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Today's Features

  • THIS WEEK ON PAC-8
    Views expressed on programs shown on PAC8 do not necessarily reflect the views of the manager, staff, or board.

    Friday, August 24, 2012
    06:00 AM Democracy Now! – Live
    10:00 AM Democrary Now!
    11:00 AM  County Council Replay (8-21-12)
    03:00 PM Celebration of Aging
    04:00 PM Al Jazeera DC Bureau
    05:00 PM Democracy Now!
    06:00 PM Los Alamos Historical Society –“New Mexico’s Struggle for Statehood”
    07:00 PM Homestead Tour
    07:30 PM Spirituality Today
    08:00 PM Clear Heart, Clear Mind
    09:00 PM FSTV

    Saturday, August 25, 2012
    FSTV

    Sunday, August 26, 2012
    06:00 AM FSTV
    05:30 PM Key to the Kingdom
    06:00 PM Drawing Men to Christ
    07:00 PM United Church
    08:00 PM That Which Is
    09:00 PM Trinity on the Hill
    12:00 PM Free Speech TV

    Monday, August 27, 2012
    06:00 AM Democracy Now! LIVE
    10:00 AM Democracy Now!
    11:00 AM Spirituality Today
    11:30 AM The LA Times – Legislative Review with Jim Hall
    12:00 PM Army Newswatch
    12:30 PM Elizabeth Claire Project
    01:30 PM Summer Video Classess Showcase
    03:00 PM The David Pakman Show

  • The following restaurant inspection reports were provided by the New Mexico Environment Department.

    Los Alamos

    Bandelier Grill Restaurant/catering, 11 Sherwood Blvd.
    Date inspected: Aug. 17
    Violations: Five high-risk violations, two for improper holding — prep refrigerator in grill area has a temperature of 54 degrees on top and below; two violations for contaminated equipment — slicer and dicer has food product on it. Must be cleaned after each use; no sanitizer available. One violation for plumbing/waste disposal — need two-inch air gap for pipe draining into floor drain in bar area. Two moderate-risk violations for contaminated equipment — food items on floor, floor needs to be cleaned; refrigerator is not NSF, must be removed, can’t use. One low-risk violation for poor personal hygiene — food items stored directly on floor.
    Status of establishment: Approved, follow-up Sept. 1.

    Fabulous 50s mobile unit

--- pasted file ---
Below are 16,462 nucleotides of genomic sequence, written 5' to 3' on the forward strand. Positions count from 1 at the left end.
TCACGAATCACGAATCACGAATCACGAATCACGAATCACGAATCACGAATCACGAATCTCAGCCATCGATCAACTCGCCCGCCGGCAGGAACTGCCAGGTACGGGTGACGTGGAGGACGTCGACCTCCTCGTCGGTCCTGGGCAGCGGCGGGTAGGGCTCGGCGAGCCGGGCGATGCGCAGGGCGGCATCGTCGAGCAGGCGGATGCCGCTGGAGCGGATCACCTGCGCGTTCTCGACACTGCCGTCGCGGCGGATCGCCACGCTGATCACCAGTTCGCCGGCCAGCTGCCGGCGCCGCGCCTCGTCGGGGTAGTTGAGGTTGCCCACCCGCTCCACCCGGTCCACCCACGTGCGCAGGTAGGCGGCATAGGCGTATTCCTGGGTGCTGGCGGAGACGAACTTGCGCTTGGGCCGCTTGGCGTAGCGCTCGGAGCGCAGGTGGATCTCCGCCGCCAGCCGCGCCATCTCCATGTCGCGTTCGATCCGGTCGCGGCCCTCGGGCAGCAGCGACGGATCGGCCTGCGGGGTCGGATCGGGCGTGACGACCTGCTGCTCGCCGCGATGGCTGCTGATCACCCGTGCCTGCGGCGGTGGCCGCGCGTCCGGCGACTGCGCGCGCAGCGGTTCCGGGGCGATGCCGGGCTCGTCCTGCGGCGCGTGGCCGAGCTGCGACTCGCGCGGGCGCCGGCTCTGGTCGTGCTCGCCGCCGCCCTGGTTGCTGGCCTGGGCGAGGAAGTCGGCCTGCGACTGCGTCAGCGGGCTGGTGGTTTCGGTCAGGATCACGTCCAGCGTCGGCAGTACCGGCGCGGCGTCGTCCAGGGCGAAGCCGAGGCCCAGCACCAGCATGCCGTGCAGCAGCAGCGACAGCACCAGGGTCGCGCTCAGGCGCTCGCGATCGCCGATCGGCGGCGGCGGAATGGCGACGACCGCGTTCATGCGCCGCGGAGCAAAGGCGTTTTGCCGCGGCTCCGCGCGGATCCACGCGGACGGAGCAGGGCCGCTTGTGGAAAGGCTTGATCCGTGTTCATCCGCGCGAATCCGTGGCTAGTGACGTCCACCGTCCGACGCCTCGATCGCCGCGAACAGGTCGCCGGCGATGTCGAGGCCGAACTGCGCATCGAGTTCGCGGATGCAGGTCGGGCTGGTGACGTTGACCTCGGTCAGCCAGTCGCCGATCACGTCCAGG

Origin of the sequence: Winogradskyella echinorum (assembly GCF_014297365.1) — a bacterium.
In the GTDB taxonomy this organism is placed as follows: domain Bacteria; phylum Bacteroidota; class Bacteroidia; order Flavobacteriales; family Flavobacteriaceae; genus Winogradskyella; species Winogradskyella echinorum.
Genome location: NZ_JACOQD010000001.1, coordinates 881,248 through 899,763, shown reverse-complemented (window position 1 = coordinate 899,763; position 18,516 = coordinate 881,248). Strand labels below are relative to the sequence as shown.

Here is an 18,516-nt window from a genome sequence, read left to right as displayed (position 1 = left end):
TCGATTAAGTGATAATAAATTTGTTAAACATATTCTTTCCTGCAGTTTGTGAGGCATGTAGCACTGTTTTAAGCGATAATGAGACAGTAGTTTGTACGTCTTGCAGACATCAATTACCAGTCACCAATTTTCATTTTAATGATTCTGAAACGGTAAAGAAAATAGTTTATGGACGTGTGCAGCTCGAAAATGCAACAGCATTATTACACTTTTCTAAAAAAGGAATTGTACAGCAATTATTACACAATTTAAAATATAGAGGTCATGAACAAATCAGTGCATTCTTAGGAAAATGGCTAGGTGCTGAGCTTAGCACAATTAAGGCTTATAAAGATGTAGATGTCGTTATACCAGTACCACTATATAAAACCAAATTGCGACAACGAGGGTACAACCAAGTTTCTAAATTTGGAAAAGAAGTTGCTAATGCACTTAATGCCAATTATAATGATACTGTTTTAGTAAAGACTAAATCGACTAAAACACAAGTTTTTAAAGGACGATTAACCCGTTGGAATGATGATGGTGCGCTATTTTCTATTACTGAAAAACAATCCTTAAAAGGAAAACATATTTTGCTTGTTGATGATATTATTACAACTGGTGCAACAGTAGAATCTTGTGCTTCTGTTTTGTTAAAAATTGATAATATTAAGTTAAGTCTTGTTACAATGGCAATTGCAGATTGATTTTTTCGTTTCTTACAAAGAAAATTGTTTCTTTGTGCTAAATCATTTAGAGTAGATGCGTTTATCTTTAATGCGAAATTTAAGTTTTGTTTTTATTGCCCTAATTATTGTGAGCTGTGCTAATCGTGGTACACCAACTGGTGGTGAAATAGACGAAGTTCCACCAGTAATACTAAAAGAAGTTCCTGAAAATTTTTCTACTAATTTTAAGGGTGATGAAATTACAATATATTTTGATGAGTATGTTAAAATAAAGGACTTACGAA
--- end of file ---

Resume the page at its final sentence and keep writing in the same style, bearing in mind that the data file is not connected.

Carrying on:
Date inspected: Aug. 14, opening
    Violations: None
    Status of establishment: Approved, no follow-up required.

    Fabulous 50s Diner, 1325 Trinity Dr.
    Date inspected: Aug. 17

  • Los Alamos Little Theatre and Teatro Paraguas of Santa Fe are teaming up to produce a New Mexico Statehood Centennial Event in Los Alamos. “Parted Waters” by local playwright, Robert F. Benjamin, will be produced at  2 p.m. Sunday at the Los Alamos Little Theatre. The performance will be directed by Fran Martone, who starred in the Los Alamos production of “Time Enough” and directed “Galileo’s Footsteps” and “Manhattan Glass” at the 2011 Atomic Theatre Festival. “Parted Waters” is a drama about three generations of a Crypto-Jewish, Hispanic family struggling with its identity in Northern New Mexico. Admission at the door is by donation, with a suggested amount of $10. For more information, visit teatroparaguas.org.

  • In the Northern New Mexico mountain communities of Angel Fire, Taos, Raton and Las Vegas, Music from Angel Fire’s 29th Season will entertain audiences with chamber music through Sept. 2, in 15 concerts featuring works from the Baroque to the Contemporary periods.
    Included among the 2012 artists are Ida Kavafian, artistic director, violin; Ani Kavafian and Pamela Frank, violin; Anne-Marie McDermott, piano; Peter Wiley, cello; Tara Helen O’Connor, flute; Karen Lindquist, harp and Guillermo Figueroa, violin/viola among many others. Steven Stucky is the 2012 composer-in-residence.